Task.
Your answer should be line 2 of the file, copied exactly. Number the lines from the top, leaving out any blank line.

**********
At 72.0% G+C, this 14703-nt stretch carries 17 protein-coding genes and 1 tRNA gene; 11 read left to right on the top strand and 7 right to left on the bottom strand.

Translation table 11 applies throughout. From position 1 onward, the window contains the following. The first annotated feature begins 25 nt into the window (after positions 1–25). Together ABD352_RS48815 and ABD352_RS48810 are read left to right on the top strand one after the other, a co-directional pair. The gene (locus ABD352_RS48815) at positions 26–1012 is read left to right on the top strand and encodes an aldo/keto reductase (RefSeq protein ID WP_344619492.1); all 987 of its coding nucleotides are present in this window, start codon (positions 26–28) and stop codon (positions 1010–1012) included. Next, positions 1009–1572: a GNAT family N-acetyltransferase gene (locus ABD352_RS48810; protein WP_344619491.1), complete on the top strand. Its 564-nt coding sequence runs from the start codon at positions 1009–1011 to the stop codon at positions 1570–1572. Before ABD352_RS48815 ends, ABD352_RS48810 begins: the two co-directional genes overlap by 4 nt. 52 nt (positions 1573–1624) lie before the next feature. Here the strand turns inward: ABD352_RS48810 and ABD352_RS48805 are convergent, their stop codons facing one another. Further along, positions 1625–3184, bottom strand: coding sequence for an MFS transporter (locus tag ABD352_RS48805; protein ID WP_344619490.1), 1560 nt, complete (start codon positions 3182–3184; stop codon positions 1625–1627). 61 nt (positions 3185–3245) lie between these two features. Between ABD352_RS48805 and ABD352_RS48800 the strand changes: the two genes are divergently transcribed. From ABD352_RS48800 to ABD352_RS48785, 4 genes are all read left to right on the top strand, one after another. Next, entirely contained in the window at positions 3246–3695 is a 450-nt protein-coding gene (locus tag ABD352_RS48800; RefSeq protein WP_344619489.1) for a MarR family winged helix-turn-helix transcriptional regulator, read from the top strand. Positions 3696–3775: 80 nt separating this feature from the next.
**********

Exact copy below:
Translation table 11 applies throughout. From position 1 onward, the window contains the following. The first annotated feature begins 25 nt into the window (after positions 1–25). Together ABD352_RS48815 and ABD352_RS48810 are read left to right on the top strand one after the other, a co-directional pair. The gene (locus ABD352_RS48815) at positions 26–1012 is read left to right on the top strand and encodes an aldo/keto reductase (RefSeq protein ID WP_344619492.1); all 987 of its coding nucleotides are present in this window, start codon (positions 26–28) and stop codon (positions 1010–1012) included. Next, positions 1009–1572: a GNAT family N-acetyltransferase gene (locus ABD352_RS48810; protein WP_344619491.1), complete on the top strand. Its 564-nt coding sequence runs from the start codon at positions 1009–1011 to the stop codon at positions 1570–1572. Before ABD352_RS48815 ends, ABD352_RS48810 begins: the two co-directional genes overlap by 4 nt. 52 nt (positions 1573–1624) lie before the next feature. Here the strand turns inward: ABD352_RS48810 and ABD352_RS48805 are convergent, their stop codons facing one another. Further along, positions 1625–3184, bottom strand: coding sequence for an MFS transporter (locus tag ABD352_RS48805; protein ID WP_344619490.1), 1560 nt, complete (start codon positions 3182–3184; stop codon positions 1625–1627). 61 nt (positions 3185–3245) lie between these two features. Between ABD352_RS48805 and ABD352_RS48800 the strand changes: the two genes are divergently transcribed. From ABD352_RS48800 to ABD352_RS48785, 4 genes are all read left to right on the top strand, one after another. Next, entirely contained in the window at positions 3246–3695 is a 450-nt protein-coding gene (locus tag ABD352_RS48800; RefSeq protein WP_344619489.1) for a MarR family winged helix-turn-helix transcriptional regulator, read from the top strand. Positions 3696–3775: 80 nt separating this feature from the next.